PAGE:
Twenty years ago, the safe bet for politicians was to play on fear of crime by promising to lock up every criminal, violent and non-violent, drug users and even those with mental illness for as long as possible by forcing judges to use mandatory sentencing guidelines. President Bill ClintonBill ClintonTrump vs. Clinton: Debate of the century gets wilder Trump's new debate challenge: Silence Clinton aide defends inviting Mark Cuban to debate MORE and a Republican Congress passed a 1994 crime bill that increased jail sentences and led to a 60 percent rise in the U.S. prison population by the end of Clinton’s term in 2001.
Now under the pull of popular culture those tides have shifted. With crime rates down, concern about flaws in the justice system is on the political upswing.
The evidence can be seen in books, television shows, on the presidential primary campaign trail and in Congress.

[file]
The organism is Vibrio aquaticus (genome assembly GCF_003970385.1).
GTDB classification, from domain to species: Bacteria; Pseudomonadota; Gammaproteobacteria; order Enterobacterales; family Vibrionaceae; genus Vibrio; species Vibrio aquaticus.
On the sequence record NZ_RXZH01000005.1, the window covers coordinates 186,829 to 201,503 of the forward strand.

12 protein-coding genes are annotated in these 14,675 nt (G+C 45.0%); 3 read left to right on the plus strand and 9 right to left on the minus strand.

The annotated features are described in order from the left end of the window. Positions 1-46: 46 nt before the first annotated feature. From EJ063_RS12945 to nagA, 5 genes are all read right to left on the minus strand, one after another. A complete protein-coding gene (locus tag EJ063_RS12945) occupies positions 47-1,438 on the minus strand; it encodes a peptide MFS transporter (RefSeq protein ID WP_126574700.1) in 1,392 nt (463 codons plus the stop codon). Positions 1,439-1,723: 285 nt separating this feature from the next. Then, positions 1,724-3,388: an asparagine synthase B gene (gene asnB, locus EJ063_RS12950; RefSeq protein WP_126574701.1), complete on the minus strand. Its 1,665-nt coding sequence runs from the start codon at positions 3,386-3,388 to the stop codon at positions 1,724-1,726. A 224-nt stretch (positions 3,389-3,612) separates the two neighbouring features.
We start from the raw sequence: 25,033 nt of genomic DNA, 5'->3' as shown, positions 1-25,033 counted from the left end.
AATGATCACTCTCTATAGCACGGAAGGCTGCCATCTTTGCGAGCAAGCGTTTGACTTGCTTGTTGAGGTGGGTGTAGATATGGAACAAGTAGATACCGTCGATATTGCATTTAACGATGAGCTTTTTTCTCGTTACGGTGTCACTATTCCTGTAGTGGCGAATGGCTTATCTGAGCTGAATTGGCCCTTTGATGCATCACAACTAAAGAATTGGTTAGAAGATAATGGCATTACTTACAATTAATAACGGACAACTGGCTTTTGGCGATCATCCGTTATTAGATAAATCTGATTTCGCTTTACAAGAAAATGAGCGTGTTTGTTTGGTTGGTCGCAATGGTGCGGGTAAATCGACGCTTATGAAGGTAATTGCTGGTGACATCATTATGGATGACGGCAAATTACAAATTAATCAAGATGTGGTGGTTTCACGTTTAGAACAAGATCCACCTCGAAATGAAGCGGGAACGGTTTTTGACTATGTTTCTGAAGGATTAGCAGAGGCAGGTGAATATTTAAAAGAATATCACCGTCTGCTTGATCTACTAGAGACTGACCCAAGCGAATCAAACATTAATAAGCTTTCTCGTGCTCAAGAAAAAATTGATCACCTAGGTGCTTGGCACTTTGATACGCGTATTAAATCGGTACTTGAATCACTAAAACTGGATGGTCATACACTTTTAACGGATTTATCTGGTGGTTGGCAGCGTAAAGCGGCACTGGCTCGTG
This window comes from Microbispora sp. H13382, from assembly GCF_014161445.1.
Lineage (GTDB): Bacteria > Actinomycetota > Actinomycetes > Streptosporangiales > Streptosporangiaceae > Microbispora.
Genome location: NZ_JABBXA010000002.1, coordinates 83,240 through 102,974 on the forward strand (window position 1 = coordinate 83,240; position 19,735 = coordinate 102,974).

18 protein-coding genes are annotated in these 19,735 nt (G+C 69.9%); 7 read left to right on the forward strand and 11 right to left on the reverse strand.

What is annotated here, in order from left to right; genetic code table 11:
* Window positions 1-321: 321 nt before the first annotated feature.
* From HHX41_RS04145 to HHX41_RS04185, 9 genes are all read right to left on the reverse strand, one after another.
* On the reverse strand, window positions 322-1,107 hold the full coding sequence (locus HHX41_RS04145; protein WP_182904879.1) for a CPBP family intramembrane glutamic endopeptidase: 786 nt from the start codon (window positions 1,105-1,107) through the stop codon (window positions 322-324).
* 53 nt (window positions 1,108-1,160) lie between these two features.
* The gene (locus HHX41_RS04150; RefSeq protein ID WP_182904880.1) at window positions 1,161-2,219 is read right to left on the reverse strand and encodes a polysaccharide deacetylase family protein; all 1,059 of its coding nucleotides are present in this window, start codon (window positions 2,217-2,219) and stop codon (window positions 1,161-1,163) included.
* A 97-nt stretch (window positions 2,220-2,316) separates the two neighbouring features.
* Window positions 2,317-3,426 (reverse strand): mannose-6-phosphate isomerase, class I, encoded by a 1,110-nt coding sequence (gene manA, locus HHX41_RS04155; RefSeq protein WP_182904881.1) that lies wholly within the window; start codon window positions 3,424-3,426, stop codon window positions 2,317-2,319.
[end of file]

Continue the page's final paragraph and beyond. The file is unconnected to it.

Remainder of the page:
In his State of the Union speech, Obama listed sentencing reforms as one of a handful of “bipartisan priorities” that can be achieved even in an election year. “We just might surprise the cynics, again,” the president said, directing his remarks to the Republican Speaker, Paul RyanPaul RyanRyan has 'no idea' who will win election Sunday shows preview: Both sides gear up for debate FULL SPEECH: Obama celebrates African American museum opening MORE (Wis.).
A former prison inmate, Sue Ellen Allen, was in the House gallery for the speech, selected by the president as one of his guests because of her work to help female former inmates as they struggle to find a new life. And last summer, Obama became the first president to visit a federal prison.
In the last year, the president has found public support in polls as he presses for reforms to get more non-violent offenders out of jail and to reverse mandatory sentencing policies. Former Speaker John Boehner (R-Ohio) was also a supporter of changing the rules on mandatory sentencing to cut jail time and help people released from prison find success on the outside.